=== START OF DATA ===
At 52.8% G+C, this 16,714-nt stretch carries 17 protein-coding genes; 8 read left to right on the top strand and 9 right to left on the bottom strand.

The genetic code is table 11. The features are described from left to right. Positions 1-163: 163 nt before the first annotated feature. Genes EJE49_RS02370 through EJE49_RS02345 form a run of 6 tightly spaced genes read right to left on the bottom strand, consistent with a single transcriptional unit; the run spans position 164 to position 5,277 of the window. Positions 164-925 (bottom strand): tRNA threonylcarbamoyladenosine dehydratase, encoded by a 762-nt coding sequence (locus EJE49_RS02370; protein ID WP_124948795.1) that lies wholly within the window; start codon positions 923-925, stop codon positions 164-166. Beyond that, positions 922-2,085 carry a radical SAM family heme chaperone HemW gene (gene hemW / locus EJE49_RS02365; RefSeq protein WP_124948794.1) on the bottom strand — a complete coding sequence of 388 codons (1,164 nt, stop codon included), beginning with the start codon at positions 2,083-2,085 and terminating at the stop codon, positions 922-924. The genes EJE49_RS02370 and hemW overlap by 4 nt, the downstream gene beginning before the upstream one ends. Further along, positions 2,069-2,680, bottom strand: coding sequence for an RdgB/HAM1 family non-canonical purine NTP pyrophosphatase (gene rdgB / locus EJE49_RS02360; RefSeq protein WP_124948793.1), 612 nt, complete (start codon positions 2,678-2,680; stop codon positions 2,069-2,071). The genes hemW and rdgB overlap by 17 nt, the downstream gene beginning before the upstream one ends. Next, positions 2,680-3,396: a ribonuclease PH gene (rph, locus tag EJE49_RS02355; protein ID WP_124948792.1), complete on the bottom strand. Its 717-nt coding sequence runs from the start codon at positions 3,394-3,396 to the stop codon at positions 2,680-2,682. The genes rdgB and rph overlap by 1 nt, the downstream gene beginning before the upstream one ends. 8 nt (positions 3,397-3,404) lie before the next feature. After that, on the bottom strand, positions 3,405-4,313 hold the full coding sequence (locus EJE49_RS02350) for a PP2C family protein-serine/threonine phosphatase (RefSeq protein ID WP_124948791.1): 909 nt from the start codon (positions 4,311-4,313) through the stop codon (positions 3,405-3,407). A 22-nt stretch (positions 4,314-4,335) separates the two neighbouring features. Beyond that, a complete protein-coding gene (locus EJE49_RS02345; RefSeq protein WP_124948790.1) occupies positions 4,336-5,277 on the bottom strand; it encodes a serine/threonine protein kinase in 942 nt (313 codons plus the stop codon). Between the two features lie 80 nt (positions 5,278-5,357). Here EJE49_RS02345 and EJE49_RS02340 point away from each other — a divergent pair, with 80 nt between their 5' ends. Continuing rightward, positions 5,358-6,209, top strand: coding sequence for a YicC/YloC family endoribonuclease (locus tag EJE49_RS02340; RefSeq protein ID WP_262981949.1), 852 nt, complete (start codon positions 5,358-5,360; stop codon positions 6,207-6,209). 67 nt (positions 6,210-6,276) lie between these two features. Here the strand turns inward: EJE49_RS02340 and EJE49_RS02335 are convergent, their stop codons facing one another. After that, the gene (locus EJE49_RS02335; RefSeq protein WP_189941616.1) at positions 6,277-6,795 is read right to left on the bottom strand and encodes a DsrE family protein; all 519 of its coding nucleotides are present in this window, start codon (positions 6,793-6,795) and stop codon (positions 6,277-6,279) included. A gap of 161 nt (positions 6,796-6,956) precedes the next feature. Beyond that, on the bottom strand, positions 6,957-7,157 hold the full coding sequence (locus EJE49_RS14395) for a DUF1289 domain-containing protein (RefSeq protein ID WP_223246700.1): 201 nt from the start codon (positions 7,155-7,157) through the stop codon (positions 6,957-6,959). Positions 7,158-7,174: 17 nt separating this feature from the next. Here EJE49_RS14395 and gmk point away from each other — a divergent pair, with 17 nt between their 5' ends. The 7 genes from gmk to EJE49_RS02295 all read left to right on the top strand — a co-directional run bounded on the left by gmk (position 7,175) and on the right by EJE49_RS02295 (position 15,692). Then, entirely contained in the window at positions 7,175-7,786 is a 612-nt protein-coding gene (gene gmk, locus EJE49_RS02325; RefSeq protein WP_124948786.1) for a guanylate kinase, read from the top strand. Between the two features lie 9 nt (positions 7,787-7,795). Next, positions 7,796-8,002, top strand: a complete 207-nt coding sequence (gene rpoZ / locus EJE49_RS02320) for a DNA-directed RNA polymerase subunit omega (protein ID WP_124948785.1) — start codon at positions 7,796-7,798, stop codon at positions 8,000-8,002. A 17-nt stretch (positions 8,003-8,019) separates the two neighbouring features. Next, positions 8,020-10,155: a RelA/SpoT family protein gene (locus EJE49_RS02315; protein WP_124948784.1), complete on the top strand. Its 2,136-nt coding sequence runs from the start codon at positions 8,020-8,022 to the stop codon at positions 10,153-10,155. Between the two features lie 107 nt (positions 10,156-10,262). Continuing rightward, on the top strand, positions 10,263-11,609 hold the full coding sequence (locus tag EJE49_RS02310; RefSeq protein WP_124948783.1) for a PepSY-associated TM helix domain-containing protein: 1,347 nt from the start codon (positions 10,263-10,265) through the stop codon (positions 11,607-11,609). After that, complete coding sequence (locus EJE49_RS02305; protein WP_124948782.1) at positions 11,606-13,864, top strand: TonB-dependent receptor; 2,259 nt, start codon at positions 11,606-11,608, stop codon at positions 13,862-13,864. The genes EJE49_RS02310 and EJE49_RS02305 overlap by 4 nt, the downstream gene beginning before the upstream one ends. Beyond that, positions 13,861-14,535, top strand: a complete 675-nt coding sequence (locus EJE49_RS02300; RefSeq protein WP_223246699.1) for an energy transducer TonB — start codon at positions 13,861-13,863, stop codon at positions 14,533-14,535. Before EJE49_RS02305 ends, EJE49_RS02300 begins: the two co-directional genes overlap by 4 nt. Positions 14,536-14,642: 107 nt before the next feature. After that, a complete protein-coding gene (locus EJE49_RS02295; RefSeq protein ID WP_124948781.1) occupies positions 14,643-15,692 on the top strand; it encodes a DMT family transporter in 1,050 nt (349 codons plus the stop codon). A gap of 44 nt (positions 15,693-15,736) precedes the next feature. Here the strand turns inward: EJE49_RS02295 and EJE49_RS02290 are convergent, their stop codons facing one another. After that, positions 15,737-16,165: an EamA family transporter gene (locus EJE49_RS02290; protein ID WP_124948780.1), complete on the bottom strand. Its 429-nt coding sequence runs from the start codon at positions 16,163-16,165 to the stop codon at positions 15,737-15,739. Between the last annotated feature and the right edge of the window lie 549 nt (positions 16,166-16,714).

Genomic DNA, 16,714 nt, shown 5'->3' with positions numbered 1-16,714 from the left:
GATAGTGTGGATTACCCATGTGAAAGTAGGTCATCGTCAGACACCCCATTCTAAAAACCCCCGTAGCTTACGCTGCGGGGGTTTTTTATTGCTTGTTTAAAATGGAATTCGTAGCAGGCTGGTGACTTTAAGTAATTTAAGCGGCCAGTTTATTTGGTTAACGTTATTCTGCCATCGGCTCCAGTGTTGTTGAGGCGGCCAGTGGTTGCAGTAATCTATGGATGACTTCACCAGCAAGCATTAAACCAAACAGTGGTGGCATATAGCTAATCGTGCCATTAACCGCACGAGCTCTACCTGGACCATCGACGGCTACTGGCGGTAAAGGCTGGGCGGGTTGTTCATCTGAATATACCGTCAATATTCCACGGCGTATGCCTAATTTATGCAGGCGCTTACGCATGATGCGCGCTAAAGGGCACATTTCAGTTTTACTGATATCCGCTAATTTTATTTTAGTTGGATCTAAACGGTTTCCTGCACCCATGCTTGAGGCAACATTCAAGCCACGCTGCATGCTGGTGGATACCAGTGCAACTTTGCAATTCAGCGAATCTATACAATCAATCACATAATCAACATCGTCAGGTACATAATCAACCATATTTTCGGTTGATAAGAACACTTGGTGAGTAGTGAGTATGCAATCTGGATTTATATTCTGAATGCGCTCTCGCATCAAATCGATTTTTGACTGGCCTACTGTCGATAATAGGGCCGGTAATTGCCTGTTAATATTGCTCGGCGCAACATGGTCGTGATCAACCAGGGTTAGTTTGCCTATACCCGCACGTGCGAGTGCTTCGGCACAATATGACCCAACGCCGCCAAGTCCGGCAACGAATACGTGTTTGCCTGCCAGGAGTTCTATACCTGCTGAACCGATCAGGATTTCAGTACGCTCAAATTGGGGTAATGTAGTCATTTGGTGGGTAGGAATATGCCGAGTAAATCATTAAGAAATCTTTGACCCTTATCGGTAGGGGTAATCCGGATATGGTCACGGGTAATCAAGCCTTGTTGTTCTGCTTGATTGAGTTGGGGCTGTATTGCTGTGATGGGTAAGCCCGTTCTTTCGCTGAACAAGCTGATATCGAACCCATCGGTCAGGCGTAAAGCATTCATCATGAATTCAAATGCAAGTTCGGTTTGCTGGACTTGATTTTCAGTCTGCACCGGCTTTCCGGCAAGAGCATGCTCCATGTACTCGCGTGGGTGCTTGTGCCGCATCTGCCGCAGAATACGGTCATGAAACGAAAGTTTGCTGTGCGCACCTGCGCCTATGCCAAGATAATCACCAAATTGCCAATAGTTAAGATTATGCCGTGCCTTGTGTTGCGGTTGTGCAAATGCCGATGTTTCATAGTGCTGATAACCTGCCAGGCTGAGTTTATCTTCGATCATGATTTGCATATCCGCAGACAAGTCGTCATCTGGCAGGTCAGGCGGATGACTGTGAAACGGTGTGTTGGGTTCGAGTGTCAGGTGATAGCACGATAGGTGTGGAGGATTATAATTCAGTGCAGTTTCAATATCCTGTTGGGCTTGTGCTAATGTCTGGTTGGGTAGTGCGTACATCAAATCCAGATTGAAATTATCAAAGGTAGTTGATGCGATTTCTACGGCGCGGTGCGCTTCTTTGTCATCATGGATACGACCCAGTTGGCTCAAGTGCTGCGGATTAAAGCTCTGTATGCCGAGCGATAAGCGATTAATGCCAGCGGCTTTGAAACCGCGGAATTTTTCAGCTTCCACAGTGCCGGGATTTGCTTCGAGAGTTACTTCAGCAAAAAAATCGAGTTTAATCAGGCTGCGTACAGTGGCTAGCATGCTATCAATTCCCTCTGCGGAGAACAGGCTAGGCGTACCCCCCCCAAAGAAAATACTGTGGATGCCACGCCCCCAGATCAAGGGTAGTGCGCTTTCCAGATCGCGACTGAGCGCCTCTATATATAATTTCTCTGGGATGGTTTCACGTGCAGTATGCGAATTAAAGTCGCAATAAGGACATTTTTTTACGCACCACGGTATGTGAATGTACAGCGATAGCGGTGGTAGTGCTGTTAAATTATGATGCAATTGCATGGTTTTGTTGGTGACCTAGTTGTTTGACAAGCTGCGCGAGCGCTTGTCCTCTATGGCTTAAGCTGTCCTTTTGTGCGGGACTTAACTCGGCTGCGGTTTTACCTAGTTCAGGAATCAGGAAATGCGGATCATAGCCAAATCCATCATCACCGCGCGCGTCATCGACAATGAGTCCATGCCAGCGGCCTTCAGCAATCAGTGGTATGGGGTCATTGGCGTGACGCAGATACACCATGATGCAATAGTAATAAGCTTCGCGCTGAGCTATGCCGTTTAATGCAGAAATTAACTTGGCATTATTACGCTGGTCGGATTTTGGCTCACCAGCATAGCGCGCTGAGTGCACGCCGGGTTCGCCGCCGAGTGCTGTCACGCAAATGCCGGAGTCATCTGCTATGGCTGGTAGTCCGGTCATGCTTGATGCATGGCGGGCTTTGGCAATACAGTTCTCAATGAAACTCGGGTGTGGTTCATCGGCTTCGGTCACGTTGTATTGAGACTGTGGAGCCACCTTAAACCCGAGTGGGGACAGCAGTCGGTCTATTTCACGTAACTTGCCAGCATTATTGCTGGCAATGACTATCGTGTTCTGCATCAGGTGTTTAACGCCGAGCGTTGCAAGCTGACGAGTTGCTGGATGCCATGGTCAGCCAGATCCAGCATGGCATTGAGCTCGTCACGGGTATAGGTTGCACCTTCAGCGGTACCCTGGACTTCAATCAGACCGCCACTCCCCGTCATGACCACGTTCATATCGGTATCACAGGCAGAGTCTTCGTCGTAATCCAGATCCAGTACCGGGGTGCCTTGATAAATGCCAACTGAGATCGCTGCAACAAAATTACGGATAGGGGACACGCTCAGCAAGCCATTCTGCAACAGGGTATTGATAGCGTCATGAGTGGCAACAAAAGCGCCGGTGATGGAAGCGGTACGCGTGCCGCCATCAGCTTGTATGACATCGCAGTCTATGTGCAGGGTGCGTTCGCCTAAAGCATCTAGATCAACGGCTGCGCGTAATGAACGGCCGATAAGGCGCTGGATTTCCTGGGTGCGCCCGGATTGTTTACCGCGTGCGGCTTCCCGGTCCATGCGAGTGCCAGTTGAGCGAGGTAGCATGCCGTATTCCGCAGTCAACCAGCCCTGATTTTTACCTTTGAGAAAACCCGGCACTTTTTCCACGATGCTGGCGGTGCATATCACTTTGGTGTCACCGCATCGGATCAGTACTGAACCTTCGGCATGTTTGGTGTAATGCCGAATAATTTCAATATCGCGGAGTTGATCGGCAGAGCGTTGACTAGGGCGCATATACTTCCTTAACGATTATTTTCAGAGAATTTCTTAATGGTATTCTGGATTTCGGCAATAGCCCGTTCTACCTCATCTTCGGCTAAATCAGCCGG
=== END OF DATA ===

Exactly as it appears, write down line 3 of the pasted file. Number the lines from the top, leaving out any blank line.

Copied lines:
Genomic DNA, 16,714 nt, shown 5'->3' with positions numbered 1-16,714 from the left: